• Judge S, Townend G. Perceptions of the design of voice output communication aids. International Journal of Language and Communication Disorders. 2013;48(4):366–381. [PubMed: 23889833]
  • Jutai J, Ladak N, Schuller R, Naumann S, Wright V. Outcomes measurement of assistive technologies: An institutional case study. Assistive Technology. 1996;8(2):110–120. [PubMed: 10172879]
  • Kagohara D, van der Meer L, Ramdoss S, O'Reilly MF, Lancioni GE, Davis TN, Rispoli M, Lang R, Marschik PB, Sutherland D, Green VA, Sigafoos J. Using iPods® and iPads® in teaching programs for individuals with developmental disabilities: A systematic review. Research in Developmental Disabilities. 2013;34(1):147–156. [PubMed: 22940168]
  • Kent RD, Weismer G, Kent JF, Rosenbek JC. Toward phonetic intelligibility testing in dysarthria. Journal of Speech and Hearing Disorders. 1989;54(4):482–499. [PubMed: 2811329]
  • Kent-Walsh J, McNaughton D. Communication partner instruction in AAC: Present practices and future directions. Augmentative and Alternative Communication. 2009;21(3):195–204.
  • King T. Modern morse code in rehabilitation and education. Boston, MA: Allyn & Bacon; 2000.
  • King JM, Alarcon N, Rogers MA. Primary progressive aphasia. In: Beukelman DR, Garrett KL, Yorkston KM, editors. Augmentative communication strategies for adults with acute or chronic medical conditions. Baltimore, MD: Paul H. Brookes Publishing Co.; 2007. pp. 207–241.
  • King MR, Binger C, Kent-Walsh J. Using dynamic assessment to evaluate the expressive syntax of children who use augmentative and alternative communication. Augmentative and Alternative Communication. 2015;31(1):1–14. [PMC free article: PMC4634893] [PubMed: 25621928]
  • Koul R, Lloyd L. Survey of professional preparation in augmentative and alternative communication (AAC) in speech-language pathology and special education programs. American Journal of Speech-Language Pathology. 1994;3(3):12–22.
  • Kresic S, Veselinovic M, Mumovic G, Mitrovic SM. Possible factors of success in teaching esophageal speech. Medicinski Pregled Medical Review. 2015;68(1-2):5–9. [PubMed: 26012237]
  • Lawthers AG, Pransky GS, Peterson LE, Himmelstein JH. Rethinking quality in the context of persons with disability. International Journal for Quality in Health Care. 2003;15(4):287–299. [PubMed: 12930044]
  • Leder SB. Perceptual rankings of speech quality produced with one-way tracheostomy speaking valves. Journal of Speech, Language, and Hearing Research. 1994;37(6):1308–1312. [PubMed: 7877289]
  • Lesher G, Moulton B, Higginbotham DJ. Techniques for augmenting scanning communication. Augmentative and Alternative Communication. 1998;14(2):81–101.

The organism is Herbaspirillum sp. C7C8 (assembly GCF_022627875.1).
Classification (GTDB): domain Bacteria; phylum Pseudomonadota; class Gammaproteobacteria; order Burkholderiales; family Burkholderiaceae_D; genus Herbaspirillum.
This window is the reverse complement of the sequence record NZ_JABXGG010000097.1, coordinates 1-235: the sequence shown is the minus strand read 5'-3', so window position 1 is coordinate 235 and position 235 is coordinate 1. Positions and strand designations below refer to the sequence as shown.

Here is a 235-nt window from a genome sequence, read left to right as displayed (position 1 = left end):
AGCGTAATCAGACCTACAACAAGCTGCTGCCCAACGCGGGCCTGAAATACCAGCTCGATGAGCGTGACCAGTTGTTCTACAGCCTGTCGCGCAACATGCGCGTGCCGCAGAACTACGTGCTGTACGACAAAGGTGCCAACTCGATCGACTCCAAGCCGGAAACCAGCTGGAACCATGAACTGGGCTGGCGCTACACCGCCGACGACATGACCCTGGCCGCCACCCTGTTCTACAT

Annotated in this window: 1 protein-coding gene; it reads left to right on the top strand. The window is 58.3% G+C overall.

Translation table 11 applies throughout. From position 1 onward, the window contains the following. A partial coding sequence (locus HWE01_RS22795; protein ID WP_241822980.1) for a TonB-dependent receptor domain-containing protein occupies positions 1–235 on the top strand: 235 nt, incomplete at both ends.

• Lichtman SW, Birnbaum IL, Sanfilippo MR, Pellicone JT, Damon WJ, King ML. Effect of a tracheostomy speaking valve on secretions, arterial oxygenation, and olfaction: A quantitative evaluation. Journal of Speech, Language, and Hearing Research. 1995;38(3):549–555. [PubMed: 7674646]
  • Light JC. Shattering the silence: Development of communicative competence by individuals who use AAC. In: Light JC, Beukelman DR, Reichle J, editors. Communicative competence for individuals who use AAC: From research to effective practice. Baltimore, MD: Paul H. Brookes Publishing Co.; 2003. pp. 3–38.
  • Light JC, Drager K. AAC technologies for children with complex communication needs: State of the science and future research directions. Augmentative and Alternative Communication. 2007;23(3):204–216. [PubMed: 17701740]
  • Light JC, McNaughton D. The changing face of augmentative and alternative communication: Past, present, and future challenges. Augmentative and Alternative Communication. 2012;28(4):197–204. [PubMed: 23256853]
  • Light JC, McNaughton D. Putting people first: Re-thinking the role of technology in augmentative and alternative communication intervention. Augmentative and Alternative Communication. 2013;29(4):299–309. [PubMed: 24229334]
  • Light JC, McNaughton D. Communicative competence for individuals who require augmentative and alternative communication: A new definition for a new era of communication? Augmentative and Alternative Communication. 2014;30(1):1–18. [PubMed: 30952185]
  • Light JC, Stoltz B, McNaughton D. Community-based employment: Experiences of adults who use AAC. Augmentative and Alternative Communication. 1996;12(4):215–229.
  • Light JC, Binger C, Agate TL, Ramsay KN. Teaching partner-focused questions to individuals who use augmentative and alternative communication to enhance their communicative competence. Journal of Speech, Language, and Hearing Research. 1999;42(1):241–255. [PubMed: 10025558]
  • Lilienfeld M, Alant E. The social interaction of an adolescent who uses AAC: The evaluation of a peer-training program. Augmentative and Alternative Communication. 2009;21(4):278–294.
  • Lund SK, Light J. Long-term outcomes for individuals who use augmentative and alternative communication: Part I—What is a “good” outcome? Augmentative and Alternative Communication. 2006;22(4):284–299. [PubMed: 17127616]
  • Marics MA, Williges BH. The intelligibility of synthesized speech in data inquiry systems. Human Factors. 1988;30(6):719–732. [PubMed: 2976729]
  • Matthews R. A survey to identify therapists' high-tech AAC knowledge, application, and training. International Journal of Language and Communication Disorders. 2001;36(Suppl.):64–69. [PubMed: 11340845]
  • McAuliffe MJ, Carpenter S, Moran C. Speech intelligibility and perceptions of communication effectiveness by speakers with dysarthria following traumatic brain injury and their communication partners. Brain Injury. 2010;24(12):1408–1415. [PubMed: 20858025]
  • McCarthy H. Making it in able-bodied America: Career development in young adults with physical disabilities. Journal of Applied Rehabilitation Counselling. 1986;17(4):30–38.